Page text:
Go to the heartbeats website, register an account, claim a project, and identify your project milestones. Milestones can be releases, media events such as a podcast or magazine article, or other significant events in the life of your project that might have generated new interest.

Along with a reading of the Heartbeats paper itself, this may provide some insight into your community, as well as into what works, and what doesn’t, in terms of publicizing your project.

Be aware that this is still experimental. So while you’ll have a chance to play with it, you’re not guaranteed that your data will last forever, or even that this service will stay online forever.

Featured project, March 5 2012

This weeks’ featured projects span a number of categories, and include two projects from our sister site, BerliOS.

  • Hibernate

    Hibernate – Relational Persistence for Idiomatic Java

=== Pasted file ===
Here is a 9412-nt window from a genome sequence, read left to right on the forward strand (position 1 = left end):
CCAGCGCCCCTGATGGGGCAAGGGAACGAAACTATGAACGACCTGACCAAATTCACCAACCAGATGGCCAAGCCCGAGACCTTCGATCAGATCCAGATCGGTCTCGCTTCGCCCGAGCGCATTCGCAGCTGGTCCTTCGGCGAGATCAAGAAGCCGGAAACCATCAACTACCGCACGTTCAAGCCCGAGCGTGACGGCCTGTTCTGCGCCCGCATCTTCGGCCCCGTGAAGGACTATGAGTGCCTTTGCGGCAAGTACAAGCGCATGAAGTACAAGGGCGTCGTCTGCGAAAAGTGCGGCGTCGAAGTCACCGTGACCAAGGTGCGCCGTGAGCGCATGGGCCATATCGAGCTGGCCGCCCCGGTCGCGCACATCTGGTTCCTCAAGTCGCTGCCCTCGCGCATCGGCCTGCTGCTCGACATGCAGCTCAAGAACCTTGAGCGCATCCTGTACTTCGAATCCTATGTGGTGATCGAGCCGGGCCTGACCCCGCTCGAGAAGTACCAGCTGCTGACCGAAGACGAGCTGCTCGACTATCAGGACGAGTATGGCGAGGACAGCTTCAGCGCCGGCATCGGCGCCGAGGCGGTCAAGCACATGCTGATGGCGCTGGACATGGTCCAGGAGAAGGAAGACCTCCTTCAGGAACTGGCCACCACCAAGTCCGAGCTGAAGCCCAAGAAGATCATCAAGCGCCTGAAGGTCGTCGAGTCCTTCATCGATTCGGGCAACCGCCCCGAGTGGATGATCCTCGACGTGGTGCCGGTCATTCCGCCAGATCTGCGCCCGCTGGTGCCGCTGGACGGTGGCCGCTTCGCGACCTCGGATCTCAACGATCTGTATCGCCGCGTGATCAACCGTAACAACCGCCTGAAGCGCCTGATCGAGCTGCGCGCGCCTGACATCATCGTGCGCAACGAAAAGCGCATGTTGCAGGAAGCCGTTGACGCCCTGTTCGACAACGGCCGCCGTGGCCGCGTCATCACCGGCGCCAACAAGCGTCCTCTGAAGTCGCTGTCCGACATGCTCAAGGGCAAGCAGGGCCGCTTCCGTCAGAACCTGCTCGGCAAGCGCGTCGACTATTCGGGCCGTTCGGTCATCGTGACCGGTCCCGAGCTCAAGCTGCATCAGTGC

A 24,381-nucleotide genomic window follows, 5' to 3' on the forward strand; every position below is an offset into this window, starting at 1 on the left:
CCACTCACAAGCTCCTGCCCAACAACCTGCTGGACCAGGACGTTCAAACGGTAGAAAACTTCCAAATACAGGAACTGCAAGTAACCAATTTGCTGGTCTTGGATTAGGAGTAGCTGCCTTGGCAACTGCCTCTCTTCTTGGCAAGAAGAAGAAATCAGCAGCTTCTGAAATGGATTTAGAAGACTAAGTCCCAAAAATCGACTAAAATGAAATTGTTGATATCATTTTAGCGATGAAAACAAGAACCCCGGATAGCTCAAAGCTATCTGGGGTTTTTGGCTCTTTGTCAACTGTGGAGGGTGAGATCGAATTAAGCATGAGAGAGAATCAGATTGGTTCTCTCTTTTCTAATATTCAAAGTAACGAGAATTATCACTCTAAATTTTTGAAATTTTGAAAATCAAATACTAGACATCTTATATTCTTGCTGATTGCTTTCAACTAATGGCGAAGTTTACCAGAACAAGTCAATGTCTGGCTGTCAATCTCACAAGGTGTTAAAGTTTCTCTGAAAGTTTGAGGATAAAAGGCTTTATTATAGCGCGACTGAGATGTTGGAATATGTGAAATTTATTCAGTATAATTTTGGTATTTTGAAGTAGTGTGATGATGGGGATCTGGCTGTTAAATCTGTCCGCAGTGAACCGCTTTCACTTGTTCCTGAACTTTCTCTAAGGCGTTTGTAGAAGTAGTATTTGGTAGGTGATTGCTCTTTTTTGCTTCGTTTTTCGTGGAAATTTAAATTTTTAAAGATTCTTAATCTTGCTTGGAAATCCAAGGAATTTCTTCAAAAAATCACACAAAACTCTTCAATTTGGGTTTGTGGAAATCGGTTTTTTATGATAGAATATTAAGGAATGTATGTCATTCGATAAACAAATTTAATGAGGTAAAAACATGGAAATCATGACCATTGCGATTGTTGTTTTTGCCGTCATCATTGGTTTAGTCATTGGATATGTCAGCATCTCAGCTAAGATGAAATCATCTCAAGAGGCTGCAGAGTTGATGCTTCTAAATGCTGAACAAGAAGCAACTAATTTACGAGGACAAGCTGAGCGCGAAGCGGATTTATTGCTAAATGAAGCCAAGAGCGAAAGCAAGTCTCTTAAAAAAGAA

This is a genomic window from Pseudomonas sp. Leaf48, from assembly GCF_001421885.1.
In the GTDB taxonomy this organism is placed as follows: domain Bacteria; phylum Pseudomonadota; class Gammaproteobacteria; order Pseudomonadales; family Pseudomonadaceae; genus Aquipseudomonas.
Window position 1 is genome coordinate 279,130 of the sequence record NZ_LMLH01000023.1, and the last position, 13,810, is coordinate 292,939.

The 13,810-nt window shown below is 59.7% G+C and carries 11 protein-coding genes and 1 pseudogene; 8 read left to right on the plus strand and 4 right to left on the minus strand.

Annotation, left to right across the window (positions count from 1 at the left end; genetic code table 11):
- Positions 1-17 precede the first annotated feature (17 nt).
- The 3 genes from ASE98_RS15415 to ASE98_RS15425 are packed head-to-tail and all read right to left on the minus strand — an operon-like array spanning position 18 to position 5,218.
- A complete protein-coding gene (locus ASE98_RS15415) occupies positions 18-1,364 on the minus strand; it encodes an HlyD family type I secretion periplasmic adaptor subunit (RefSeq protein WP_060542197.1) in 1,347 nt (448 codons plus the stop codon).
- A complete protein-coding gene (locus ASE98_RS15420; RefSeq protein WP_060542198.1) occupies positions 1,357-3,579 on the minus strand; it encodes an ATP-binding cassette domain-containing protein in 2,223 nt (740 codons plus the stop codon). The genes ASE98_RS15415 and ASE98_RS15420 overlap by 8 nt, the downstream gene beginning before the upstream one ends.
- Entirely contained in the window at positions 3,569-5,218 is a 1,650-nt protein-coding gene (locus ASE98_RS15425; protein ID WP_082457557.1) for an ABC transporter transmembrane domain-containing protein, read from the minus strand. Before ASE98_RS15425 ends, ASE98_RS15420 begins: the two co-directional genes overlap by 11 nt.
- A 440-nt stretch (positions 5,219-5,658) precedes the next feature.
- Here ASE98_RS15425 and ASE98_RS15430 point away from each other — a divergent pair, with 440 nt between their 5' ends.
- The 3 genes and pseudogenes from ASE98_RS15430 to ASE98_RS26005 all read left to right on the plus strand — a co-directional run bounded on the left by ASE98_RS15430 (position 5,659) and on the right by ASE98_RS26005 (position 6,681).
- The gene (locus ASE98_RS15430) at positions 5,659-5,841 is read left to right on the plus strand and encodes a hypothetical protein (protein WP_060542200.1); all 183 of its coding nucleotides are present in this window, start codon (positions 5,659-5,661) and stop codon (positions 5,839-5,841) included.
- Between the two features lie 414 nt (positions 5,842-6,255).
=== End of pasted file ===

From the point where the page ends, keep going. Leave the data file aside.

• PNG reference library: libpng

    Reference library for supporting the Portable Network Graphics (PNG) format.

  • Linux-on-android

    This projects aim is to bring a range of linux distros to your android device.

  • Code::Blocks IDE

    Code::Blocks is an open-source cross-platform IDE (Integrated Development Environment) for C/C++. Designed with flexibility in mind, most of its features are provided by external modules (plugins) making it easily extendable and configurable.

  • avidemux

    Avidemux is a free video editor designed for simple cutting, filtering and encoding tasks.

  • IPCop Firewall

    The IPCop Firewall is a Linux firewall distribution. It is geared towards home and SOHO users. The IPCop web-interface is very user-friendly and makes usage easy.

  • Nagios

    Nagios is a powerful, enterprise-class host, service, application, and network monitoring program. Designed to be fast, flexible, and rock-solid stable. Nagios runs on *NIX hosts and can monitor Windows, Linux/Unix/BSD, Netware, and network devices.

  • Hattrick Organizer

    Helper Tool for online-manager Hattrick